With the 30th Summer Olympics coming to a close last weekend, much of the world has witnessed nearly super-human feats in a variety of disciplines. But what most people may not have realized is that these accomplishments aren’t solely athletic: To compete at this level not only takes years of physical practice, but years of mental preparation as well. Says Sian Beilock, Ph.D. of Psychology Today, “Whether athletes choke or shine is often driven as much by their minds as their muscles.”
This idea is based on research done by neuroscientists at Cal Tech who found that the higher the stakes are, the more active the brain becomes. For these athletes, getting ready to take a shot at a gold medal is a defining moment in their careers. On top of that, when was the last time the whole world watched as you completed a task for your job? That amount of pressure can make even the most vested sportsmen and –women freeze. When this happens, coaches perform a type of after-action review with their trainees. Through these “mindset lessons,” athletes can reframe their negative thoughts into a learning opportunity.
Beyond the Olympics, cognitive reframing can benefit athletes, Warfighters, and the average citizen alike. Some of the ways CPG studies and trains cognitive reframing and mindset awareness include:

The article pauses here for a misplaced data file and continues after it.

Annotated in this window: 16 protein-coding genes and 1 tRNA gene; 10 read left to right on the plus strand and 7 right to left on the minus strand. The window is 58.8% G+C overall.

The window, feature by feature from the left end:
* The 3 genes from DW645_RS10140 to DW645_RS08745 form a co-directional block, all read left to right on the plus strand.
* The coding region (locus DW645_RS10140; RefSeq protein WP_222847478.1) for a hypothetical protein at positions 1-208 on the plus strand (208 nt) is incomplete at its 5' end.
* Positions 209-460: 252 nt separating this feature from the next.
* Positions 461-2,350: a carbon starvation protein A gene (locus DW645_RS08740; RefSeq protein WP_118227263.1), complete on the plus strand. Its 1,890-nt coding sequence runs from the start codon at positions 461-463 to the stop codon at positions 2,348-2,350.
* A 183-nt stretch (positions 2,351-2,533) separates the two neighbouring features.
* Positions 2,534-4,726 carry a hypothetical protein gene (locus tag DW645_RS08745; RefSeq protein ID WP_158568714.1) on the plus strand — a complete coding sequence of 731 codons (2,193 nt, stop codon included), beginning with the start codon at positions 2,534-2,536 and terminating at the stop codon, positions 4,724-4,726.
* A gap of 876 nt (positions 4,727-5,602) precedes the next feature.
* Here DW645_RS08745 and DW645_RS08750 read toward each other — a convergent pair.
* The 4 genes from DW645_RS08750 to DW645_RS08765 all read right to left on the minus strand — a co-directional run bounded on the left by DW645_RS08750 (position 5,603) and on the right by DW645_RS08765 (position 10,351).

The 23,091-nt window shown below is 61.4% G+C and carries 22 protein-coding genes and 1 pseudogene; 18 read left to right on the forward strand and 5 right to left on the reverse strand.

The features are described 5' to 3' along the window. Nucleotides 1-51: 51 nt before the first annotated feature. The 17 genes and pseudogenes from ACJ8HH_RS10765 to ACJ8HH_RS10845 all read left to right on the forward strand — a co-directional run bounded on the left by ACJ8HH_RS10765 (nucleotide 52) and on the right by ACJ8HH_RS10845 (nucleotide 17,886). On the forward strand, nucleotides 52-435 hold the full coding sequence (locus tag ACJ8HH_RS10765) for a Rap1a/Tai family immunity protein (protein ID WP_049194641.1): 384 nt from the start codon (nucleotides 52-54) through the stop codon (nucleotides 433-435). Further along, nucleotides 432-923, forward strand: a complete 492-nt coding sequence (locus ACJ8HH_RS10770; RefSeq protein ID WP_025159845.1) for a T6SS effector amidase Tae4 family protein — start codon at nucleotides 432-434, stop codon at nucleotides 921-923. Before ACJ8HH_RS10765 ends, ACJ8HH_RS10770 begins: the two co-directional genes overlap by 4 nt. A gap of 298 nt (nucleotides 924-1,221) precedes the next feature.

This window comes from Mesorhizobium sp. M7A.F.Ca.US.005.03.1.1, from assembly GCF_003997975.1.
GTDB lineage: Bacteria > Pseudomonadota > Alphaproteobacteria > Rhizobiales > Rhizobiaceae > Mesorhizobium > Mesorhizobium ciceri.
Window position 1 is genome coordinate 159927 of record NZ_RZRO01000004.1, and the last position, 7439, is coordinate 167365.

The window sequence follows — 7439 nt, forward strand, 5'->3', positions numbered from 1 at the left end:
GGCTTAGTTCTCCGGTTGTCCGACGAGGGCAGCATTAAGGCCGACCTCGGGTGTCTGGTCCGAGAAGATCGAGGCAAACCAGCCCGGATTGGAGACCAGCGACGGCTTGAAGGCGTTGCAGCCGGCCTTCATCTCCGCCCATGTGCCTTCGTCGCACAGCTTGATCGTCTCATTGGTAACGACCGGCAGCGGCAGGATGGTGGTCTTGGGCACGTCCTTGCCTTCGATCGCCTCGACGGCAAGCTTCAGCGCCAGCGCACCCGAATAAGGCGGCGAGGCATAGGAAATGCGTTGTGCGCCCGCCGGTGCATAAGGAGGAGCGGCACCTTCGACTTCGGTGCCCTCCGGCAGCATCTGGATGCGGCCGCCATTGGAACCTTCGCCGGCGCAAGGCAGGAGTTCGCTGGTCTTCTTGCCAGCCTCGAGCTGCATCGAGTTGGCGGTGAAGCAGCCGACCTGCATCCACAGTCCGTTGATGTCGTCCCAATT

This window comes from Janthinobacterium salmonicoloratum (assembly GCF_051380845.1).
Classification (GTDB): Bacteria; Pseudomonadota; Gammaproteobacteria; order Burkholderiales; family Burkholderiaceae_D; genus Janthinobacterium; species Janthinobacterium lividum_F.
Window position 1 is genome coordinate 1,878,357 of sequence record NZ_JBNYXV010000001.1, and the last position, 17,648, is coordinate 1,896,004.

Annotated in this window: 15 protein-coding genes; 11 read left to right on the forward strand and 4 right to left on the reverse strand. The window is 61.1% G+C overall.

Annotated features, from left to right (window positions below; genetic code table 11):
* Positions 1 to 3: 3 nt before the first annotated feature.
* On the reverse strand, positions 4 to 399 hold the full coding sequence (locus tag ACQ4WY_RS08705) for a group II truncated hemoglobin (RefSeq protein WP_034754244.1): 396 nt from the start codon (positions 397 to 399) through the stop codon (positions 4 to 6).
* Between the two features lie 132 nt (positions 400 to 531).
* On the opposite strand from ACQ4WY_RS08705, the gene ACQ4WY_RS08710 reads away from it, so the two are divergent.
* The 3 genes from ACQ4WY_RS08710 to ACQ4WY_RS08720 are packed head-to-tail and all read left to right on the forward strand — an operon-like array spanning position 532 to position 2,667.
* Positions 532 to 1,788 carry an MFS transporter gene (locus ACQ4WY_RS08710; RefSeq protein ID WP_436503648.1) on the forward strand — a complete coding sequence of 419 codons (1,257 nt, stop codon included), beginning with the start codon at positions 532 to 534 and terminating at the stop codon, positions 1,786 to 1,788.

- In our Insurgent Methods Training system of virtual scenarios, Warfighters train their brains to consider the thought processes of insurgents in order to anticipate and recognize threats.
- Our Cross-Cultural Competence Inventory (3CI) helps maintain stability in fragile regions of the world by preparing Forces to deal with intercultural conflicts. The system assesses and trains not only general cultural education, but also the mental readiness for cultural adaptability and tolerance of uncertainty.
- For Combat Hunter, CPG followed expert trackers to explore their cognitive thinking processes that enabled them to perform combat profiling quicker than their counterparts.
Similar to how Olympic coaches prepare their athletes for high-pressure situations, cognitive scientists can develop training to prepare Military personnel for high-stakes situations.
“For Olympians and Ordinary People Alike, Mindset Matters,” Psychology Today
“Why Fearing Failure Begets Failure,” Psychology Today